I know I complain too much about the traffic here. Since what has been called “The Great Exodus,” when those slowly succumbing to Trump Derangement left in a huff because I insisted on refusing to join what is tagged here as the 2016 Post Election Ethics Train Wreck, and Facebook arbitrarily and mysteriously knocked the pins out of a major source of circulation and growth by banning links to the blog, my hopes of reaching a sufficient audience  to allow some income-producing activities here have been dashed. I don’t do this for profit (obviously), but some income would help–as you might expect, this is especially on my mind now. I was this close to topping the 5000 views a day level that is the minimum required to monetize a blog at the end of 2016, then our angry progressive friends left, and even 4000 a day is usually a faint hope. Still, I can’t complain about the quality of the comments, which, if anything, is stronger than ever, as is the variety of views and topics that arrives through them. I really should be grateful for that, and stop bitching. Together we have a superb product, getting better after a decade.

Humble Talent is one of the reliable stars here, with a unique outlook and a no-nonsense style. Before I started annually failing to deliver The Best and Worst of Ethics Awards (2019 was the third straight flop; maybe next year…), he had been a recipient of Commenter of the Year.

Here is his Comment of the Day on the post, : “Thank God This Miserable Week Is Over Ethics Review, 3/27/2020: Of Pangolins, Pandemics And Pronouns”:

We don’t have any conception under God how many people are actually affected. We don’t know the morbidity rates. We don’t even know the number of people who have died from the Wuhan Flu.

I used to say that we knew the numerator when it came to deaths, and that the percentages that we were hearing were worst case scenarios, because the denominator was always going to be much, much higher, so the rate was almost certainly artificially inflated. That remains true when talking about cases coming out of first world democracies… We know, roughly, how many people died from Flu related complications, but we don’t know how many people have had the Flu. For weeks now, Canadians have been told that if they’re experiencing symptoms, but those symptoms are not serious enough to warrant a visit to the emergency room, they need to stay home. Either they have it and we don’t want it walking around outside, or they don’t have it and we don’t want them bringing exciting new complications into our medical centers. The massaging in the states has been mixed, but there’s a lot of similar sentiment out there. The vast, vast majority of people who think they have the Flu won’t be tested, and there is a large slice of the pie that get the Flu but never develop symptoms.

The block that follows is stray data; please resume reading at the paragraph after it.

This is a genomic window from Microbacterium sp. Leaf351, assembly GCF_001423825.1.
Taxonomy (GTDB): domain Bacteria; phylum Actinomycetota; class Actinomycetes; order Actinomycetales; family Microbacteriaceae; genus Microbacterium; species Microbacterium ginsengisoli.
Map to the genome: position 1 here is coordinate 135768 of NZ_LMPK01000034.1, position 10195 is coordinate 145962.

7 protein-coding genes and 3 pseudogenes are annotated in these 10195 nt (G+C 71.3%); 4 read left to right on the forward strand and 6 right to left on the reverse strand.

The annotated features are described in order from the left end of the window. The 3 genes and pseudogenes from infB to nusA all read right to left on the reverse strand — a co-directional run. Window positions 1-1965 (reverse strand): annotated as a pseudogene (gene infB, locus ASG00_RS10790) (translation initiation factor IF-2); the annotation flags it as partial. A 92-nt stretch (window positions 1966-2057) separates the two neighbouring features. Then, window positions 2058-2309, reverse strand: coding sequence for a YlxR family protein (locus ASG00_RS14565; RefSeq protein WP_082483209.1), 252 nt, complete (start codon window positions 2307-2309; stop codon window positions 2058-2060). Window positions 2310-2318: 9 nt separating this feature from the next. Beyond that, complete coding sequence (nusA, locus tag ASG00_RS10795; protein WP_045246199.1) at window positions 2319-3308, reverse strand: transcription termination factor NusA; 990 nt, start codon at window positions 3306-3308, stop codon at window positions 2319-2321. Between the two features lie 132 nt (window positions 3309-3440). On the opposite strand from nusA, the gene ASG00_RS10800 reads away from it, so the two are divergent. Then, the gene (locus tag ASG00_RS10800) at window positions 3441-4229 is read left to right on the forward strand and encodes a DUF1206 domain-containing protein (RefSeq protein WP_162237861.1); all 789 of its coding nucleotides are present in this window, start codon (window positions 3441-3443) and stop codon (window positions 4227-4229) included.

And then you have third world, tin-pot communist dictatorships like China, Information Black Holes like Russia and places that don’t have sufficient medical facilities like most of Africa. Who knows what the numbers are out of places like this? I’ve seen chilling images and video coming out of China, pictures of of cremation packages stacked up outside of funeral parlors because they ran out of room inside. I don’t know if that’s representative, but I think it’s likely. 40 million cell phone users have been cut off from the rest of the world in the heart of China, and China has not reported a single Flu related death in a week. Continue reading

Incompetent Elected Official Of The Month: Georgia Governor Brian Kemp, Or “What A %#$!@ Idiot!”

In more shocking news, I now have it on good authority that the Pope is Catholic…”

Kemp should resign over this.

Yesterday, Governor Kemp said he  had just learned some “new information,” and was “finding out that this virus is now transmitting before people see signs.”

“Those individuals could have been infecting people before they ever felt bad, but we didn’t know that until the last 24 hours,” he said.

He added that the state’s top doctor told him that “this is a game-changer.”

He should resign too.

Game-changer? I knew that asymptomatic people could spread the disease after Dr. Fauci explained that in a press conference in late January. It was being openly discussed on television and in the news reports in early February. When I did my last live ethics seminar on March 5—in Atlanta!—the lawyers were all discussing the fact that they couldn’t be sure if they were infected, or if I was.

And this idiot goes to a podium and says;  ‘Stop the presses! I just found out that people who feel fine might still spread the virus!’ Continue reading